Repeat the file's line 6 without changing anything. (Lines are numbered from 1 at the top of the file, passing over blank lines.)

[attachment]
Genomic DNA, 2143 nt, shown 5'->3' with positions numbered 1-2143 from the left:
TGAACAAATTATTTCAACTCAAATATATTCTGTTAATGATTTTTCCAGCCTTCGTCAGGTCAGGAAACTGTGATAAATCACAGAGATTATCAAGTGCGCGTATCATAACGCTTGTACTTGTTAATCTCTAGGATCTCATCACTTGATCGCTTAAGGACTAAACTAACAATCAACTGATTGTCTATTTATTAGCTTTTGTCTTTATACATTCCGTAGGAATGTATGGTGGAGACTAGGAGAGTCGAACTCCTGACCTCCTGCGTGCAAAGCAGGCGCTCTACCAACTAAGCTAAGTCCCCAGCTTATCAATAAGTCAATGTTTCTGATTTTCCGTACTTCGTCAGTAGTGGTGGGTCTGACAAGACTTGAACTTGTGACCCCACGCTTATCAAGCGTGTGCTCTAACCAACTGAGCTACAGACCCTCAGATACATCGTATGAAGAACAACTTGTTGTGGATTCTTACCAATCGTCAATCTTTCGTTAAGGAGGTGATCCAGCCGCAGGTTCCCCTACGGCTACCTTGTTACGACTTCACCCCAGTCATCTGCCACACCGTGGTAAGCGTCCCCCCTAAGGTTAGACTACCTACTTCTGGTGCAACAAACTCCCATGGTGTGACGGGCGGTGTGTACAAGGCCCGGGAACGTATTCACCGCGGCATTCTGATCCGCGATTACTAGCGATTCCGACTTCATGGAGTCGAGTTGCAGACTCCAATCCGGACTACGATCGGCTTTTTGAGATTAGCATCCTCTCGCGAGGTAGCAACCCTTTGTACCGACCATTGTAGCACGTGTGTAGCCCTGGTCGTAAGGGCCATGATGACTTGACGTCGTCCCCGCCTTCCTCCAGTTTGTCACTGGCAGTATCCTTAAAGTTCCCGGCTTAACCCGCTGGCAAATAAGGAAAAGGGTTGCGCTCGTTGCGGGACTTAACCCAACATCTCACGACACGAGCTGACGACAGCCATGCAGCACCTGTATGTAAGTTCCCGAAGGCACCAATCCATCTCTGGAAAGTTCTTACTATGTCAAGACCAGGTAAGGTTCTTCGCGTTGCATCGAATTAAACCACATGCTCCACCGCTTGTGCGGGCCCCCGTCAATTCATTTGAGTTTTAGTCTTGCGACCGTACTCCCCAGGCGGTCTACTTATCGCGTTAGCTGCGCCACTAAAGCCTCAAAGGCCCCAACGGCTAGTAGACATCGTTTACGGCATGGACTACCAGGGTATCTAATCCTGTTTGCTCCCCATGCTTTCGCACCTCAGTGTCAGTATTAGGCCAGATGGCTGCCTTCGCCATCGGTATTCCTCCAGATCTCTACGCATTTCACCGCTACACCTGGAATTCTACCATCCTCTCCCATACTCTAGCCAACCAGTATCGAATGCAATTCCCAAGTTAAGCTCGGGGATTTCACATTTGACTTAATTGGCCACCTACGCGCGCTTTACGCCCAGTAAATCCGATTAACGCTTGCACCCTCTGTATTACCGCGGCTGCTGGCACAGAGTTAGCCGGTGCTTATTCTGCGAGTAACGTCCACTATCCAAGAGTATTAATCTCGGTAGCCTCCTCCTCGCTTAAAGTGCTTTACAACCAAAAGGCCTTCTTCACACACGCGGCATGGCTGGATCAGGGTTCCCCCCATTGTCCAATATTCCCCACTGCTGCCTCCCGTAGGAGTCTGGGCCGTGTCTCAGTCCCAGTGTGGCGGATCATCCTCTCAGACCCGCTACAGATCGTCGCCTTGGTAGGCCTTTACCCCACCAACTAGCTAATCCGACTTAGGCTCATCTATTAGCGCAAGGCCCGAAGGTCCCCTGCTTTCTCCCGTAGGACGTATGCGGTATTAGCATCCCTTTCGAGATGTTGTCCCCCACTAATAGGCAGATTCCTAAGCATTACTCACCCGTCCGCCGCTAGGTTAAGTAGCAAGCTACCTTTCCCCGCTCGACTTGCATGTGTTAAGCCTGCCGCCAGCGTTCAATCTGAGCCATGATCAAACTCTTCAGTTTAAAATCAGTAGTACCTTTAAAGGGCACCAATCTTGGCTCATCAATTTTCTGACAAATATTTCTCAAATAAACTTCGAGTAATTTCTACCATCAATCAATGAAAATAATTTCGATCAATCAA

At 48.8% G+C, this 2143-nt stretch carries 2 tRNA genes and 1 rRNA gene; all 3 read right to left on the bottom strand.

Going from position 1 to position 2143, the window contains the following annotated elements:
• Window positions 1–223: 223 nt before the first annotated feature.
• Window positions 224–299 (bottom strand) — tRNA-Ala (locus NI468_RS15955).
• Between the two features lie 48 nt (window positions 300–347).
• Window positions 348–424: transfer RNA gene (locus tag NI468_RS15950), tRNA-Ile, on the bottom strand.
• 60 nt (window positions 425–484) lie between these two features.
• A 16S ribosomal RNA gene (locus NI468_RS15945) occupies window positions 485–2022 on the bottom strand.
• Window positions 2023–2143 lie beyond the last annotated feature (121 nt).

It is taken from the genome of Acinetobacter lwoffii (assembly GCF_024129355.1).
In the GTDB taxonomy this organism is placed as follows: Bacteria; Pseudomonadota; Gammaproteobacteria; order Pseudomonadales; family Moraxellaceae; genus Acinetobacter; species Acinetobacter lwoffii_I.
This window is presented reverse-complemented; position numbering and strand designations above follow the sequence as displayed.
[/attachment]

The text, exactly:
• Window positions 224–299 (bottom strand) — tRNA-Ala (locus NI468_RS15955).